The Wild Places must be the most eloquent tribute paid by a young naturalist to his mentor for many a long year. Robert Macfarlane was a friend of the wonderful Roger Deakin, who died last August. These fifteen perfect essays relating travels off the well-trodden paths sparkle like early morning. Their combination of physical and spiritual adventure creates a kind of peregrinating enchantment as, like Deakin, Macfarlane gets about the hard way. His body as well as his mind has been in close contact with the regions he describes, and in this he is like a new Edward Thomas or Coleridge, long-walkers who had to leave the main road in order to find themselves.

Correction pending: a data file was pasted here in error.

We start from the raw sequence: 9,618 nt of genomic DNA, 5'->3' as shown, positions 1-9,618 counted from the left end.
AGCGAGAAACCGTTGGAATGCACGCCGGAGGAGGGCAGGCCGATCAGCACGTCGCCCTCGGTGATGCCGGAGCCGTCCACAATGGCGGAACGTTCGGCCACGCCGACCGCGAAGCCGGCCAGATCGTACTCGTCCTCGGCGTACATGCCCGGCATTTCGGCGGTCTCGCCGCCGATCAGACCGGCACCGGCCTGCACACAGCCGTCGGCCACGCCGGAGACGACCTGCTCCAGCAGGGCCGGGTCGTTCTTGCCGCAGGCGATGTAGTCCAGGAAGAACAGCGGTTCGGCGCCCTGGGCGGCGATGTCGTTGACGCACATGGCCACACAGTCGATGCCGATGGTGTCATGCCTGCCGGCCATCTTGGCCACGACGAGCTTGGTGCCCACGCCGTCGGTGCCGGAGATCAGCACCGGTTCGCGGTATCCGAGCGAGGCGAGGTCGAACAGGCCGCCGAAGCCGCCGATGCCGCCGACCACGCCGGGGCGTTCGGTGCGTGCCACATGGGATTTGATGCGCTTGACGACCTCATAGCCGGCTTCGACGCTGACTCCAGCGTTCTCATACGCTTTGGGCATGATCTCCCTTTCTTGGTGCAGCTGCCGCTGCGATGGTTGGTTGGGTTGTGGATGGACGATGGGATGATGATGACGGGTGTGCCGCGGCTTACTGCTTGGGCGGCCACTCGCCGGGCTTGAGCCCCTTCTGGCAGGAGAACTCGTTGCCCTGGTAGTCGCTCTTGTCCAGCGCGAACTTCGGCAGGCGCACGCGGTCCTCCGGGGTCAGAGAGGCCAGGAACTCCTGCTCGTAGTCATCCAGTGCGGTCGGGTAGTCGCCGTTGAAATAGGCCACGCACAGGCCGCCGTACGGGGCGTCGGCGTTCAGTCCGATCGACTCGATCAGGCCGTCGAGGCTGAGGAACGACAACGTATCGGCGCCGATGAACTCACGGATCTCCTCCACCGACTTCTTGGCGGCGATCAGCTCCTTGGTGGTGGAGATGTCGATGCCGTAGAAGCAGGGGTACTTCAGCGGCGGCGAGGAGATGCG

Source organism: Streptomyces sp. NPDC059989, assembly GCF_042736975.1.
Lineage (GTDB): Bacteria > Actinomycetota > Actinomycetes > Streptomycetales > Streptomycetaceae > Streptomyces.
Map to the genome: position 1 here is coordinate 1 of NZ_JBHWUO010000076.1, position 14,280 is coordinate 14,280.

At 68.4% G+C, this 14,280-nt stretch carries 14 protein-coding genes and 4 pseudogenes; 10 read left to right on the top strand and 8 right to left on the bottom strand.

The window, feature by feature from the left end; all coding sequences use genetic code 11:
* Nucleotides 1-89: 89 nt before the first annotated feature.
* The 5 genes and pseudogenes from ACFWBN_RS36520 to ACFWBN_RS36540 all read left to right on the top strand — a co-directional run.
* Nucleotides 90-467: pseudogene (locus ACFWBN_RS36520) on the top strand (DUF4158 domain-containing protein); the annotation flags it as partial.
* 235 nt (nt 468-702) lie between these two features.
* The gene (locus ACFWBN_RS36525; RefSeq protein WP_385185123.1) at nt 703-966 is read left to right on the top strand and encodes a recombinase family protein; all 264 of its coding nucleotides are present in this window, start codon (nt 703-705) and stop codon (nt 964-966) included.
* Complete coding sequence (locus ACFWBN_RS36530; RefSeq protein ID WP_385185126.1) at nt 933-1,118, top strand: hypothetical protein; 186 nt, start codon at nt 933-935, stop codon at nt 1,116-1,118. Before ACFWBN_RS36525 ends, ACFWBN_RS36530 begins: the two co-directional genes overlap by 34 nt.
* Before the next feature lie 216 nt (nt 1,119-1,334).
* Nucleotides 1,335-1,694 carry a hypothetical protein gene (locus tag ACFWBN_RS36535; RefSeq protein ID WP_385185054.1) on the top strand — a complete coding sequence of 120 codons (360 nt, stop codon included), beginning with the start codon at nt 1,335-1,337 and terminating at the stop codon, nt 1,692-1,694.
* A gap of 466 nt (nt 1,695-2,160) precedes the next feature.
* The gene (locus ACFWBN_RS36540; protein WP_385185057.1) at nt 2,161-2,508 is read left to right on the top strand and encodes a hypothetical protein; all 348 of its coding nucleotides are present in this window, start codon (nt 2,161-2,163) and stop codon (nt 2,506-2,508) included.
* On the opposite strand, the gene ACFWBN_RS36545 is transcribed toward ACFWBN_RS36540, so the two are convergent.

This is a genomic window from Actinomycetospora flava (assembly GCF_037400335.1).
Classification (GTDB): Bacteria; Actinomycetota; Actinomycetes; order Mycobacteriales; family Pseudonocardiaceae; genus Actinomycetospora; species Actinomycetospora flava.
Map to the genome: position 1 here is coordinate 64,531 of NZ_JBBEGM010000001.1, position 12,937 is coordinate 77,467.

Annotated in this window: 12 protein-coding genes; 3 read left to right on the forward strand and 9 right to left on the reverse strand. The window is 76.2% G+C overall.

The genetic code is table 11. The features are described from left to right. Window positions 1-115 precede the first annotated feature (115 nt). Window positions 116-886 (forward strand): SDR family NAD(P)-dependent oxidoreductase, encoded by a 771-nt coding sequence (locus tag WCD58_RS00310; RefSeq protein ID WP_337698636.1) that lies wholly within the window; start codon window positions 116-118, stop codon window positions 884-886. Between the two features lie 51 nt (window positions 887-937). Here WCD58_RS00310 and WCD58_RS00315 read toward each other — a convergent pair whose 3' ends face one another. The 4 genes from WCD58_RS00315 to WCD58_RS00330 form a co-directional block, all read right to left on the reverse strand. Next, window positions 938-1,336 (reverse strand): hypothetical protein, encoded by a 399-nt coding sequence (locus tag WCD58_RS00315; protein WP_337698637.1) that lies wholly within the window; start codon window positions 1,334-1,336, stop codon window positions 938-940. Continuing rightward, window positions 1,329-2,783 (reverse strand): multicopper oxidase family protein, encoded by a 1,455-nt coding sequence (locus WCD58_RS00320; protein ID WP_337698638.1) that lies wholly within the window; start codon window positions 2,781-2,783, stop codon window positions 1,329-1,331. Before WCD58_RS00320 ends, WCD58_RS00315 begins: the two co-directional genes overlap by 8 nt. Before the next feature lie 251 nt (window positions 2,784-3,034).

Most of what we call the ‘wild’ remains so because it stays out of ordinary reach or use. Even now, with hefty transport, we tend to stay in sight of it, rather than in it. We look at the black wood, the vast moor or the peak only from the